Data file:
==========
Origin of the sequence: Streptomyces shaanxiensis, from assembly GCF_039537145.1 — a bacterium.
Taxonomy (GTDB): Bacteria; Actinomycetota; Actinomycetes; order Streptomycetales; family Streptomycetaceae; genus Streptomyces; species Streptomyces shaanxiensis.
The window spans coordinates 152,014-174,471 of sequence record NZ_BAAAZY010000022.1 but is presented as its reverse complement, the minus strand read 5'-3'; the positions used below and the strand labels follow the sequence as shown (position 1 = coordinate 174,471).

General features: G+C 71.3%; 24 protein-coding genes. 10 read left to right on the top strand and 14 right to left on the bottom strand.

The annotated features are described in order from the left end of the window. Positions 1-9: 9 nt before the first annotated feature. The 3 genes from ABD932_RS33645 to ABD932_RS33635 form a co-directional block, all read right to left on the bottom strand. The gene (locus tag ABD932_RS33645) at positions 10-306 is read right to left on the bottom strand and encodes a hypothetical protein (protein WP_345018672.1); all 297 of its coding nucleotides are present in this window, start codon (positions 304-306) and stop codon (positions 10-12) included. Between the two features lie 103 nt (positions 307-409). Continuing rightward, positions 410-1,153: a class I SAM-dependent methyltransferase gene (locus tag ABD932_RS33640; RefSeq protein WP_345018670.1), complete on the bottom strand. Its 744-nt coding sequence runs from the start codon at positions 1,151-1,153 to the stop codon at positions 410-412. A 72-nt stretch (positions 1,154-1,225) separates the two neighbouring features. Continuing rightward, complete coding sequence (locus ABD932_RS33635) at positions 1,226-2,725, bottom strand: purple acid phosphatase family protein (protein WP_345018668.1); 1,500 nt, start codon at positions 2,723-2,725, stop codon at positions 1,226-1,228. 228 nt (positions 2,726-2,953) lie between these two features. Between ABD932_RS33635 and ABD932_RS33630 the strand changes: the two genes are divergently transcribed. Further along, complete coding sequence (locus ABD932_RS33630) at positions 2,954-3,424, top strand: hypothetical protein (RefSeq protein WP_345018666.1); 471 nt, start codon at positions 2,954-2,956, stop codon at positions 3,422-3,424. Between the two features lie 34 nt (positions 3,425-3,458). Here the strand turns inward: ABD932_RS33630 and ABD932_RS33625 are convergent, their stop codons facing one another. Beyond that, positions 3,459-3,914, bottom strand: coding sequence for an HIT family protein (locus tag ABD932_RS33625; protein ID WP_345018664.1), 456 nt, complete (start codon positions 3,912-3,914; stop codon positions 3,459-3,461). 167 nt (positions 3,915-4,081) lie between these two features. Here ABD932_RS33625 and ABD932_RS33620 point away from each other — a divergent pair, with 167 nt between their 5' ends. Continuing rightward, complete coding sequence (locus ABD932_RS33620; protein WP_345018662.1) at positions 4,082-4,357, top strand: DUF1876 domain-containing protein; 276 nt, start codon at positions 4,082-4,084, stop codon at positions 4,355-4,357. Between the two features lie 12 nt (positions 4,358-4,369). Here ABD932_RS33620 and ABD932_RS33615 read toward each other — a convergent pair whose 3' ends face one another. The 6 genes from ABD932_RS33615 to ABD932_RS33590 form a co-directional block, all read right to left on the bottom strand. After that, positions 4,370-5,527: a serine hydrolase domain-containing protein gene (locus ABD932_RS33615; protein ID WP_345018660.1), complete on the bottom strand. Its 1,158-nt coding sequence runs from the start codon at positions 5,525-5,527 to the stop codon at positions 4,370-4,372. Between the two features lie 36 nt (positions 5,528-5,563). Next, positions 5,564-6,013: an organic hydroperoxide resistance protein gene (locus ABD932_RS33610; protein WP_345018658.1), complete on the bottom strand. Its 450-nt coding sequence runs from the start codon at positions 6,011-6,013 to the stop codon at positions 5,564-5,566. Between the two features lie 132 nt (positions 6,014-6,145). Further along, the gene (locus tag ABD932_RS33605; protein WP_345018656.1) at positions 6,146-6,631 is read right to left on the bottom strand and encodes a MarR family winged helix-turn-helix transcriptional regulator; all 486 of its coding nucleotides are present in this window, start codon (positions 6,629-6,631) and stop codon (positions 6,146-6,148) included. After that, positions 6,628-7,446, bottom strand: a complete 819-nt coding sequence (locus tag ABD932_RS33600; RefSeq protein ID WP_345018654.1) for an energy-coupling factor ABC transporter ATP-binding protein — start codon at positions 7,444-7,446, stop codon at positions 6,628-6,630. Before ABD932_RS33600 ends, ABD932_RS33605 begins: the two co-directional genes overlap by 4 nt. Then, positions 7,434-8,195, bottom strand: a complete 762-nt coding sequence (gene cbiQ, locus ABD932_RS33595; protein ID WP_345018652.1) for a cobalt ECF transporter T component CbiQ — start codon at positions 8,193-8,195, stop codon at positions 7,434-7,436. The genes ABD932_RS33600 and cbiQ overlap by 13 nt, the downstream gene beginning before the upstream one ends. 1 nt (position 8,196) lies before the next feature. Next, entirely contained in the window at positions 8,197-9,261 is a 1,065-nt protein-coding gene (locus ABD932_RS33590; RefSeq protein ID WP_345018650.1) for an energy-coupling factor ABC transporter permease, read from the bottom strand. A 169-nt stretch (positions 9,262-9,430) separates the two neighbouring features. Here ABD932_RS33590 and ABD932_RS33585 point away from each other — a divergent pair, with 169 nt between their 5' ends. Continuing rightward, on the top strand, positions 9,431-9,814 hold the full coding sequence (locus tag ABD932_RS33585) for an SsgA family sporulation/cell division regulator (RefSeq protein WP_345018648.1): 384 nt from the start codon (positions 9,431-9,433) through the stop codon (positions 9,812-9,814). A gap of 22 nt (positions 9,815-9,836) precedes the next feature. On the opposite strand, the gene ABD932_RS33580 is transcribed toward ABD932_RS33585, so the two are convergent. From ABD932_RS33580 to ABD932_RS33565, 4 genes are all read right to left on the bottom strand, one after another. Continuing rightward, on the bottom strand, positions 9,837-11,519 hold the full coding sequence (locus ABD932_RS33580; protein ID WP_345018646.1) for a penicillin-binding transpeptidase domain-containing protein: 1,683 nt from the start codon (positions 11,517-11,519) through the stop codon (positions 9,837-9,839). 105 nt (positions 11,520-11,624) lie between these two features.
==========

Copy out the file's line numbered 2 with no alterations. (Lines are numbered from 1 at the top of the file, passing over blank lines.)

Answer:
Taxonomy (GTDB): Bacteria; Actinomycetota; Actinomycetes; order Streptomycetales; family Streptomycetaceae; genus Streptomyces; species Streptomyces shaanxiensis.